Brown a Marlin, Hill to Rangers

From Staff and Wire Reports

With David Cone's future decided, five other free-agent pitchers picked their new teams Friday.

Kevin Brown got the biggest deal, a $12.9-million, three-year contract with the Florida Marlins. Next was Ken Hill, who agreed to an $8.15-million, two-year deal with the Texas Rangers, who also agreed to a $2-million, one-year contract with reliever Mike Henneman.

Erik Hanson and the Toronto Blue Jays agreed to a three-year contract worth about $9.5 million. And Jamie Moyer and the Boston Red Sox agreed to a one-year contract worth at least $600,000.

Other deals were percolating. Andy Benes and the St. Louis Cardinals were said to be close to a two-year contract for about $8 million. Kenny Rogers, according to some agents, was nearing a decision to re-sign with Texas.

Among non-pitchers, third baseman Todd Zeile and the Philadelphia Phillies agreed to a $2.5-million, one-year contract. Infielder Craig Grebeck and the Marlins agreed on a minor league contract that will pay him $400,000 if he makes the big league club.

Brown, 30, spent nine seasons in the Ranger organization before signing with Baltimore last spring. He was 10-9 with a 3.60 earned-run average for the Orioles and made $4,225,000.

"I'm looking forward to coming here to a very young promising team," he said. "Maybe the Braves won't be able to stay on their pedestal."

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On the last working day before Christmas, George Steinbrenner fired his public relations man because he went home for the holidays.

With no idea that Cone would be re-signed, Rob Butcher, the Yankees' director of media relations and publicity, went home to Wilmington, Ohio, on Thursday afternoon. Cone signed a $19.5-million deal and Steinbrenner fired Butcher on Friday.

"If I made him angry enough, if he feels his only recourse is to fire me over it, he's the owner, that's his prerogative," Butcher said.

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Anheuser-Busch has agreed to sell the St. Louis Cardinals to a group of investors for $150 million, a deal that will keep the team in its home city. The sale by the brewery must be approved by baseball and is expected to be completed on Feb. 15.

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Former Montreal General Manager Kevin Malone was named the Baltimore Orioles' assistant general manager. . . . Hall of Famer Hank Aaron avoided a trial by reaching a settlement with three sportswear manufacturers who claimed he broke exclusive contracts with them.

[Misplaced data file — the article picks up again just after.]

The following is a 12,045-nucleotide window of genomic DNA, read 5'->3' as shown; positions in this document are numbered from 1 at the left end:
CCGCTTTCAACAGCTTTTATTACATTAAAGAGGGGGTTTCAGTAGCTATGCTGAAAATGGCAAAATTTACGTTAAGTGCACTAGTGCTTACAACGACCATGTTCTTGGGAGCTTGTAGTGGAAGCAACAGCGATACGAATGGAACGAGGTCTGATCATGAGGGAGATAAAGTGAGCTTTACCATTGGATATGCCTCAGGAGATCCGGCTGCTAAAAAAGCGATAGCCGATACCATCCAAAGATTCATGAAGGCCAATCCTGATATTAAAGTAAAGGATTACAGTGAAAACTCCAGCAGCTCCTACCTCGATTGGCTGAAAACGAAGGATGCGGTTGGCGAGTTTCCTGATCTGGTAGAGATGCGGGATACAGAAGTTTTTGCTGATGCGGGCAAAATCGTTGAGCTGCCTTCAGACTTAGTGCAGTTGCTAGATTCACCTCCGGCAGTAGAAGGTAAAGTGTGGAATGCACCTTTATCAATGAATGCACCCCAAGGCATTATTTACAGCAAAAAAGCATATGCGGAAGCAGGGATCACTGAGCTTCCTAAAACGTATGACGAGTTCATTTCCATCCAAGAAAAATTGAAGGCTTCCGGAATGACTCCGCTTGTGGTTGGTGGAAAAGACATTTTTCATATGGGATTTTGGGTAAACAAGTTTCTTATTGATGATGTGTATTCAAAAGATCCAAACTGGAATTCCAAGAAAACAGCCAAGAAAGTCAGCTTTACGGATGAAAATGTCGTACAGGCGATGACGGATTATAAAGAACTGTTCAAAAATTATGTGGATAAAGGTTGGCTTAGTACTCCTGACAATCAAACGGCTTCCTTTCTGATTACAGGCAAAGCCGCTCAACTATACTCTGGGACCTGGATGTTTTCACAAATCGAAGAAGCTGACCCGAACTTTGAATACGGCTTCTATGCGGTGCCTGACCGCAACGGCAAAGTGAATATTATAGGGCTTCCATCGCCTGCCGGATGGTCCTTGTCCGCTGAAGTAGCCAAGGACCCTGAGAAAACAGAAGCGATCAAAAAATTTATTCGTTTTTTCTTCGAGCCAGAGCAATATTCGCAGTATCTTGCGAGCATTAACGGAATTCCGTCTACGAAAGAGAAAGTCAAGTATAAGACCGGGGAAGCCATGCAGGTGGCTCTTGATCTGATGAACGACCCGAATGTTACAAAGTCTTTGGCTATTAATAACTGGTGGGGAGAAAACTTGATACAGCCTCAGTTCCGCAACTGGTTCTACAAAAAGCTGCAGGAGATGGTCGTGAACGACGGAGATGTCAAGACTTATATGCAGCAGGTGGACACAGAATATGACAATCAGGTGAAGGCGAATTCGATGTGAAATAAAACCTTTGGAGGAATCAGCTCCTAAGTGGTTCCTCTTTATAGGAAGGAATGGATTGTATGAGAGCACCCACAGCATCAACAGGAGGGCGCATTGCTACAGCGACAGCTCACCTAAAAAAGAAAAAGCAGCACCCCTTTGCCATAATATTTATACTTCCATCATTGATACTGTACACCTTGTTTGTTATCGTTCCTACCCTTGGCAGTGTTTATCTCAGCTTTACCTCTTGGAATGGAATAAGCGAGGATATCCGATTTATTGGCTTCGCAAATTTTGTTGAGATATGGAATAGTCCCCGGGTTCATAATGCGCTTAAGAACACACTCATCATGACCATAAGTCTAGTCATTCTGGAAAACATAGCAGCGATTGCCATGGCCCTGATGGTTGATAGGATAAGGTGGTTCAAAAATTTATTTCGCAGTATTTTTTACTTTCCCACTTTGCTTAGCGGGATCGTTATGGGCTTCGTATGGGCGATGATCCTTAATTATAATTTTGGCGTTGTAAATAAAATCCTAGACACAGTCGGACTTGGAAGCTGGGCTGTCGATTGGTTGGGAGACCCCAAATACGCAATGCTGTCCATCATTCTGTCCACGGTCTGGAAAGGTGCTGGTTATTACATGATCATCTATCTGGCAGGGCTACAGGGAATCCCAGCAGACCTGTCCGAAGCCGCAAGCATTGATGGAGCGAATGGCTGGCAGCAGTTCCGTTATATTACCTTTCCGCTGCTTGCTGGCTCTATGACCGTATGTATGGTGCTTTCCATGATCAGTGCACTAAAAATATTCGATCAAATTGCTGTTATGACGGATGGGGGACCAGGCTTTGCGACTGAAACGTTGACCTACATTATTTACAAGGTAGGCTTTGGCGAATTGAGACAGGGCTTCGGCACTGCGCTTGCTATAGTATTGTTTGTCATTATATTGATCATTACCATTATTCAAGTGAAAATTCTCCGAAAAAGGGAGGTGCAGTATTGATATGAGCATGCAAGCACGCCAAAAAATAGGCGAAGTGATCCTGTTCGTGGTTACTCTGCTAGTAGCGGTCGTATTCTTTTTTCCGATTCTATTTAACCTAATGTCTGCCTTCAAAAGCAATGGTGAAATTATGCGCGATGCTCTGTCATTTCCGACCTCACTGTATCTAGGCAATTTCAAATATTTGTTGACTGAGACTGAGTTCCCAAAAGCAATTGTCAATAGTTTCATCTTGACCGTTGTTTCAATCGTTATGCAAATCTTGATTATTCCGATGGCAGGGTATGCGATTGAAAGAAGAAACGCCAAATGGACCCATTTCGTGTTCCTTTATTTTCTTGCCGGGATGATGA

Skiing

Italian star Alberto Tomba, who withdrew from the giant slalom at Kranjska Gora, Slovenia, on Thursday because of poor course conditions and flew home to Italy, was back Friday and apparently found the snow to his liking.

The defending World Cup champion was clocked in 47.46 seconds for the first run, half a second faster than any other skier. Starting in 15th place in the second run, he attacked the course, and his time of 49.38 gave him an overall clocking of 1:36.84--an impressive 1.21 seconds ahead of runner-up Jure Kosir of Slovenia.

Ending a streak of bad luck and poor performances, Sweden's Pernilla Wiberg won a World Cup slalom at Veysonnaz, Switzerland.

Wiberg overcame a first-run deficit of .77 seconds in posting an overall time of 1 minute, 14.42 seconds.

Slovenia's Urska Hrovat, runner-up in the previous slalom at St. Anton, Austria, was second at 1:14.72. She was followed by first-run leader, Kristina Andersson of Sweden, at 1:14.73.

Speedskating

Sylvain Bouchard of Canada set a world record in the men's 1,000 meters of 1:12.27 in the Canadian long-track championships at Calgary.

Americans Christine Witty and Casey FitzRandolph swept the 500- and 1,000-meter races on the first day of the U.S. sprint championships at Milwaukee.

Witty, of West Allis, Wis., took the women's 500 in 40.47 and the 1,000 in 1:20.97. FitzRandolph, of Verona, Wis., won the men's 500 in 36.96 and the 1,000 in 1:14.53.

Olympics

The committee staging the Olympic torch run next year expects logistic challenges but agreed to change the route to pass through former Olympic champion Jim Thorpe's birthplace of Prague, Okla. Prague officials and Thorpe's relatives had been fighting to get the route changed after learning that the Atlanta Committee for the Olympic Games mistakenly listed Yale as Thorpe's birthplace and left out Prague.

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